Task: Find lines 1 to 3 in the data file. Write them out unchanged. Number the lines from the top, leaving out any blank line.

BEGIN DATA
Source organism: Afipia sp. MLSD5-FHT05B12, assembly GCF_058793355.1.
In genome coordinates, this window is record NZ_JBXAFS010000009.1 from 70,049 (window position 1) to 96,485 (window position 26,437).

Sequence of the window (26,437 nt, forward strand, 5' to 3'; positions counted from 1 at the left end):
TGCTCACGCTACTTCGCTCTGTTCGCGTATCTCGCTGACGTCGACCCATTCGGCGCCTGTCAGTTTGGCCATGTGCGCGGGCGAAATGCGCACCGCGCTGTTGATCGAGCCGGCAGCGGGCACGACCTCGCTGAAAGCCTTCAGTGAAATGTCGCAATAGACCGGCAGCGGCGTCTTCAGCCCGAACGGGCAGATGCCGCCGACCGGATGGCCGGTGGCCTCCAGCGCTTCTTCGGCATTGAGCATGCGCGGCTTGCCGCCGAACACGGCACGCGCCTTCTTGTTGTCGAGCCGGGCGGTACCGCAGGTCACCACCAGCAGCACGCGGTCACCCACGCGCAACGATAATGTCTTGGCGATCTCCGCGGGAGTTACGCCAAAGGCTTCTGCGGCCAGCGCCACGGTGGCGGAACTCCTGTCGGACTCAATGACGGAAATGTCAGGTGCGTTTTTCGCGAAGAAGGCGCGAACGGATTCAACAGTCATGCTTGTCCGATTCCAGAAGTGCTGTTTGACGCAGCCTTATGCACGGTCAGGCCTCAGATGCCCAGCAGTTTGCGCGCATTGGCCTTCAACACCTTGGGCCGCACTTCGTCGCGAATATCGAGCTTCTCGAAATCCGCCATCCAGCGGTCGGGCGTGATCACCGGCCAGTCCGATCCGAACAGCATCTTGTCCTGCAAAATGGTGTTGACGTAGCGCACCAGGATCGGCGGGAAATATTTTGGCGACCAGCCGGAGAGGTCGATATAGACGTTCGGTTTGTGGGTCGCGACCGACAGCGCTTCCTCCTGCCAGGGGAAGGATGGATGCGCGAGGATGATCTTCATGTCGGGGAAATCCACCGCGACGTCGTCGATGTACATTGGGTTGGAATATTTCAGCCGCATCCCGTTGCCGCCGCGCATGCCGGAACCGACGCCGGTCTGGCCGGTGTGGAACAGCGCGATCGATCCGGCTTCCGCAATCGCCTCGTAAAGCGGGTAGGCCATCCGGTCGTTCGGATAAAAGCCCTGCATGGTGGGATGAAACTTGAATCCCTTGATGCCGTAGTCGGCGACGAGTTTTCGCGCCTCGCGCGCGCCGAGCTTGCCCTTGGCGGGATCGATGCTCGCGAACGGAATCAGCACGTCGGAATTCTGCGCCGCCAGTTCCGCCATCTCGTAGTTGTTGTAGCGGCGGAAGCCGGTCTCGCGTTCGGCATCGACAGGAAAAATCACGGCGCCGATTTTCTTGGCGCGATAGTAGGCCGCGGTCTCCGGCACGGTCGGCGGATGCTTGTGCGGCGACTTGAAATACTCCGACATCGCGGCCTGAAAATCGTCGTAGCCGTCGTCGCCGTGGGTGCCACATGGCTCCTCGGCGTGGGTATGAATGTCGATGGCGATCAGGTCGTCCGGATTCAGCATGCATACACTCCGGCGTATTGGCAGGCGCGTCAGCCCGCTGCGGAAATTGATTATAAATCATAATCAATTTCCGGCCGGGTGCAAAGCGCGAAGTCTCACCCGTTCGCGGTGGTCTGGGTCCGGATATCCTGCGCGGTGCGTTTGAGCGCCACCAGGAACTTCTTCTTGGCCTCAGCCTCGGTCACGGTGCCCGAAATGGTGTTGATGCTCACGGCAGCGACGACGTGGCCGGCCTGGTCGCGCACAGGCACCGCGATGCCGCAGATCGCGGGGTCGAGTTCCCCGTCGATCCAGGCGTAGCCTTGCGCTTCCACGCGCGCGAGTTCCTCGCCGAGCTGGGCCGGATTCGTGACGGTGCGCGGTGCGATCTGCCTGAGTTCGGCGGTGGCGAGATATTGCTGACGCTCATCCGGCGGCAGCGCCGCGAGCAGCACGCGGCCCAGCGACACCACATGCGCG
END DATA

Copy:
Source organism: Afipia sp. MLSD5-FHT05B12, assembly GCF_058793355.1.
In genome coordinates, this window is record NZ_JBXAFS010000009.1 from 70,049 (window position 1) to 96,485 (window position 26,437).

Sequence of the window (26,437 nt, forward strand, 5' to 3'; positions counted from 1 at the left end):